This week President Obama commuted the sentences of 61 drug offenders who were imprisoned under what the President said were unnecessarily harsh drug law penalties.
Of those 61, the White House reported that 21 of them had been sentenced to life terms.
The commutations are part of a larger effort to reduce the number of Americans who are incarcerated. In particular, President Obama has said he wants to focus on freeing folks who have been locked up for non-violent, drug-related crimes.
Most of the inmates whose sentences were shortened this week will be released at the end of July. Some will have to wait until next March.
Obama has now commuted 248 sentences during his time in office. That’s significantly more than the past six presidents combined.
The majority of these commutations have been given to what the White House describes as “individuals serving years in prison under outdated and unduly harsh sentencing laws.” Most of those outdated laws are drug laws.
Obama’s efforts to commute sentences of drug offenders is part of a project he started in 2014 called the Clemency Project 2014.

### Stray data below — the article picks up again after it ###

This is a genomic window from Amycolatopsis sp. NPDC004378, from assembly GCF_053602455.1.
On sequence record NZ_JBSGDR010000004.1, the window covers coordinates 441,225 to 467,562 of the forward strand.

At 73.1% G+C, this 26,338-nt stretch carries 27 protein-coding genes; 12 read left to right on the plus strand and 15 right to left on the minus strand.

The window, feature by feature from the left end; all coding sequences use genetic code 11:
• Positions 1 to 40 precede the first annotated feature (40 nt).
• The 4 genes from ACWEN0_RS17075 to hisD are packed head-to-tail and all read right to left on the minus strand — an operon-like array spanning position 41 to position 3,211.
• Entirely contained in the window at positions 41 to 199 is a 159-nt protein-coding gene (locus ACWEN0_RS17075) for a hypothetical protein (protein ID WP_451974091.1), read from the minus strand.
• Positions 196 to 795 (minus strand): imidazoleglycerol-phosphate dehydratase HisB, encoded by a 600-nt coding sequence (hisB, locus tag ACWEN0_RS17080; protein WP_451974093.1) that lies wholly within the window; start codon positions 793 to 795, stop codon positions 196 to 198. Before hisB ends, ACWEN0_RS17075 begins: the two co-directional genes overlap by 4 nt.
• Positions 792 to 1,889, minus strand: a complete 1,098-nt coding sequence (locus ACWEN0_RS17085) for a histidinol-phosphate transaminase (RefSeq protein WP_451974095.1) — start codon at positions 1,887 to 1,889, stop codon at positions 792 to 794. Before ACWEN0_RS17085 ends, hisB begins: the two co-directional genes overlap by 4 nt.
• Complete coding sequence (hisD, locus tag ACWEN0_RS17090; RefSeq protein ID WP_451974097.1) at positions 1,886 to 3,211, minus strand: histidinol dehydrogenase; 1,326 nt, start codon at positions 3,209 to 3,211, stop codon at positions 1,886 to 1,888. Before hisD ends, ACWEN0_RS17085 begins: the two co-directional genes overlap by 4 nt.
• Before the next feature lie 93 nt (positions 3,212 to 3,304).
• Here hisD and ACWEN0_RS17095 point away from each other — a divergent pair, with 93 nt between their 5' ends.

Back when it was first started, Obama promised he’d use this project to let 10,000 people out of prison.
The Clemency Project was primarily designed to help prisoners whose sentences would be shorter and less severe had they been arrested today. And anybody serving time for breaking drug laws that have changed since they were originally arrested were encouraged to apply for a commutation.
Meanwhile, a group of lawyers was formed to help complete the entire process.
Now, two years later, Obama’s only commuted 248 sentences. That’s only 2.48 percent of what he said he’d do.
At the beginning of the year pardon attorney Deborah Leff, who’d been put in charge of the program, resigned from her post.
Her letter of resignation seems to reveal a lot about the degree to which Obama’s Administration committed itself to the goals and promises of the Clemency Project.
Here’s what she had to say:
“I fully support and admire the Administration’s groundbreaking and much-needed launch of the Clemency Initiative and the possibility of justice it brings to so many deserving people.”
“But . . . asking us to address the petitions of nearly 10,000 individuals with so few attorneys and support staff, means that the requests of thousands of petitioners seeking justice will lie unheard.”
Many activists are concerned that Obama’s inability to follow through on the promises he made during the Clemency Project is a missed opportunity to repair some of the damage caused by the war on drugs.